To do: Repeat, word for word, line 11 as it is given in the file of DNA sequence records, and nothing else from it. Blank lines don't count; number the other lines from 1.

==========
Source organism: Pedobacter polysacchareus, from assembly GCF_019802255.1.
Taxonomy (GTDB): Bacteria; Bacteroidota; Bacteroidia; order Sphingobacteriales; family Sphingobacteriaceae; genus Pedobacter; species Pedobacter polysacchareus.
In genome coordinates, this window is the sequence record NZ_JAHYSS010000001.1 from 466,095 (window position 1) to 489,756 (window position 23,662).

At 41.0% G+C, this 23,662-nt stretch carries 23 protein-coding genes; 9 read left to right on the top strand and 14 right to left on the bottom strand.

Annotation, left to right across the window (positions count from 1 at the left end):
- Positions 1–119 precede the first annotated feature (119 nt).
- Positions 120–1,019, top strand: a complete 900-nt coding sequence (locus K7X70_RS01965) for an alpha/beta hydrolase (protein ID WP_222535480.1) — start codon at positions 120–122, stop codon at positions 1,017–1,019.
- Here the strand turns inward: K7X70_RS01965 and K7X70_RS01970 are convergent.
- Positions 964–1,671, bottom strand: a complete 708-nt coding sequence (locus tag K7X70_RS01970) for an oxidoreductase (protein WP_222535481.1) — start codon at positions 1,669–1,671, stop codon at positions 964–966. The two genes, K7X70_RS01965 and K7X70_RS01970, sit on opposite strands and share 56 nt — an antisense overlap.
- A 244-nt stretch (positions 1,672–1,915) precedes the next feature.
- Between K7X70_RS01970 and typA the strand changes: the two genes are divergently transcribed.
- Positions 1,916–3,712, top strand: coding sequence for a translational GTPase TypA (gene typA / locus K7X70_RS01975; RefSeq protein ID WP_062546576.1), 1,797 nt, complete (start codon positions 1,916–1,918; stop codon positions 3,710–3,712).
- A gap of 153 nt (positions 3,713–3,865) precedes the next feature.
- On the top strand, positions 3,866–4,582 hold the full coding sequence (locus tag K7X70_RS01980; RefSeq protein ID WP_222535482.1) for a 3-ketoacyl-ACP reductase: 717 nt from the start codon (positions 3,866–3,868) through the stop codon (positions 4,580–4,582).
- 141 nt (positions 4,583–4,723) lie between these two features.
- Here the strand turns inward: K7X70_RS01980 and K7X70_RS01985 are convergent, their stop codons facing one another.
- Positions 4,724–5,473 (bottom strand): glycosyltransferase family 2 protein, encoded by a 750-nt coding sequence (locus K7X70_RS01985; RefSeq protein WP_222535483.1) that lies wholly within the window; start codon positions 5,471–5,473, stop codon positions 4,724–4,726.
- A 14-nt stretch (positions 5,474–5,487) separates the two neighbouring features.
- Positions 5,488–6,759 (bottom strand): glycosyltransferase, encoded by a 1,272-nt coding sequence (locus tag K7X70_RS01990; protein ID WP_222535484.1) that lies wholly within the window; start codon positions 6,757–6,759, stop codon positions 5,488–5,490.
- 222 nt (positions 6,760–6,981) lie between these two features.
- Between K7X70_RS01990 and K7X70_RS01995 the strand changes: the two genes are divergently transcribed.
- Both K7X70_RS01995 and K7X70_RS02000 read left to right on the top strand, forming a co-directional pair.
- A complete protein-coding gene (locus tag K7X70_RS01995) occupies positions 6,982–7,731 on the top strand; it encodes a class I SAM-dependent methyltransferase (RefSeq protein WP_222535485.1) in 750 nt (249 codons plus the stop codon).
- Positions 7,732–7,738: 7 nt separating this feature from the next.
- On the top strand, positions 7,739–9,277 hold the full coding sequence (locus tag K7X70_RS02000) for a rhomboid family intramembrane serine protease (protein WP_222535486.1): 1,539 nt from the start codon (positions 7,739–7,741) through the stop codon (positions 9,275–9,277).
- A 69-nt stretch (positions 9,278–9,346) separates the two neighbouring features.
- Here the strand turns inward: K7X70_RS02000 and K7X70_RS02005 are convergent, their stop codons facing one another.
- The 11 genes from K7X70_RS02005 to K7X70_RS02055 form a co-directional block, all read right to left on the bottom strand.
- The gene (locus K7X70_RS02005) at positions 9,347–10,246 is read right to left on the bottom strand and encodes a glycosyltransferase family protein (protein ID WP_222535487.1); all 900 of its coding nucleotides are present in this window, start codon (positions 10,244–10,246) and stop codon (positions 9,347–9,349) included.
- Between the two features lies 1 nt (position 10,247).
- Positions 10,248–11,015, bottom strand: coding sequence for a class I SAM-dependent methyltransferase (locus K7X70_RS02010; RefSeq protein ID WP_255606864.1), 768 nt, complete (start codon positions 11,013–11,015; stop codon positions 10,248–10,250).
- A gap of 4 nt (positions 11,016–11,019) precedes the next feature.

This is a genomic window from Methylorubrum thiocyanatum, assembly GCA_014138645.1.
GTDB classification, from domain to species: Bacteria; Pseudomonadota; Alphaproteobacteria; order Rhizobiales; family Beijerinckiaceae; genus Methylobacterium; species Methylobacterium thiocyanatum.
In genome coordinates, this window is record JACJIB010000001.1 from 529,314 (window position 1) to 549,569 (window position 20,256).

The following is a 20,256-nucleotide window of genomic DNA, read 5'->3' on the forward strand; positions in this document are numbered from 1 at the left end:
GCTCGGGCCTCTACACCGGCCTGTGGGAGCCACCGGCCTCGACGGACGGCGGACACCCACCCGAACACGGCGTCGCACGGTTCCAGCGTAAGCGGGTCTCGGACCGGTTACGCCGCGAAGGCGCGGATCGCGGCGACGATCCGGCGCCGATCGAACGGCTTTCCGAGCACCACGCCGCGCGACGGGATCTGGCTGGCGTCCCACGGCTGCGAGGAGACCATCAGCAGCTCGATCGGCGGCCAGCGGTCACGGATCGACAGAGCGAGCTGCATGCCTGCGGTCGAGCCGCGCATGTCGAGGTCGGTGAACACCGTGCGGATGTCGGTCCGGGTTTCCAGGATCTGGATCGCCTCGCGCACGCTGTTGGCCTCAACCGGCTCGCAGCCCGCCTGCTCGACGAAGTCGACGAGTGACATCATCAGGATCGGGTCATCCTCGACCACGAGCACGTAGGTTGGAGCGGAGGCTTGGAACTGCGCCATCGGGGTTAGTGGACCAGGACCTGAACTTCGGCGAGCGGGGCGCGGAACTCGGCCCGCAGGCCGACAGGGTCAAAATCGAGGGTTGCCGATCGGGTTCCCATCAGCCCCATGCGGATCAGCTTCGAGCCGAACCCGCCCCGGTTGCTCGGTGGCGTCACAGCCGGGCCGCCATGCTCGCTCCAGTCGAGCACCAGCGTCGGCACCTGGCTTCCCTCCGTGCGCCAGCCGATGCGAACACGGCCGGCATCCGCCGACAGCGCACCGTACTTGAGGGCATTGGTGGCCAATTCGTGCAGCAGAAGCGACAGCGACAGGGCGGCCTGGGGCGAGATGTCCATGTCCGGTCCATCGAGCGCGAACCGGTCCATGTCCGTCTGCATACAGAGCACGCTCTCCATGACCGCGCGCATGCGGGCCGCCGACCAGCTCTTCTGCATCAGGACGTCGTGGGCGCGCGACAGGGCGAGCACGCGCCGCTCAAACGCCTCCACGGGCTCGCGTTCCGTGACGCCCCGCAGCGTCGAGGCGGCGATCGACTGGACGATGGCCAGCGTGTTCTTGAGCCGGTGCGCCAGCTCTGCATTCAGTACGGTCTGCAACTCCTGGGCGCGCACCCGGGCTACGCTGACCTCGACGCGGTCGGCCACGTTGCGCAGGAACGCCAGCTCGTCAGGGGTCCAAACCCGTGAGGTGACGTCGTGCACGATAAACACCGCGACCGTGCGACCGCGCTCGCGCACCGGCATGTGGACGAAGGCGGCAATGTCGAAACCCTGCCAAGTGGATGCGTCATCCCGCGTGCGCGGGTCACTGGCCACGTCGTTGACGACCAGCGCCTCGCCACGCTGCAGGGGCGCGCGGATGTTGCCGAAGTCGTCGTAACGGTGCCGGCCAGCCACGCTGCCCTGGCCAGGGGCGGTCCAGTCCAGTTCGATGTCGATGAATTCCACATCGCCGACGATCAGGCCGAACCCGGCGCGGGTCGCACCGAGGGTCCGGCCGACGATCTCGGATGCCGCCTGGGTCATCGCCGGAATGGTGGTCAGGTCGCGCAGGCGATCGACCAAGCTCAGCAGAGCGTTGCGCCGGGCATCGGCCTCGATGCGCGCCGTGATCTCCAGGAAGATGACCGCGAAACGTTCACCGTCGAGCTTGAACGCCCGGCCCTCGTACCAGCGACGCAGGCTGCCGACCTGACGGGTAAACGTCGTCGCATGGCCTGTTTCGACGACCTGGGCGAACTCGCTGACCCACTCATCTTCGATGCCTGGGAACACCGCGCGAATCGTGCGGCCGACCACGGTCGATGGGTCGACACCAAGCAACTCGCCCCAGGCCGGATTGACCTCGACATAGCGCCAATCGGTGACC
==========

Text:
- Between K7X70_RS01970 and typA the strand changes: the two genes are divergently transcribed.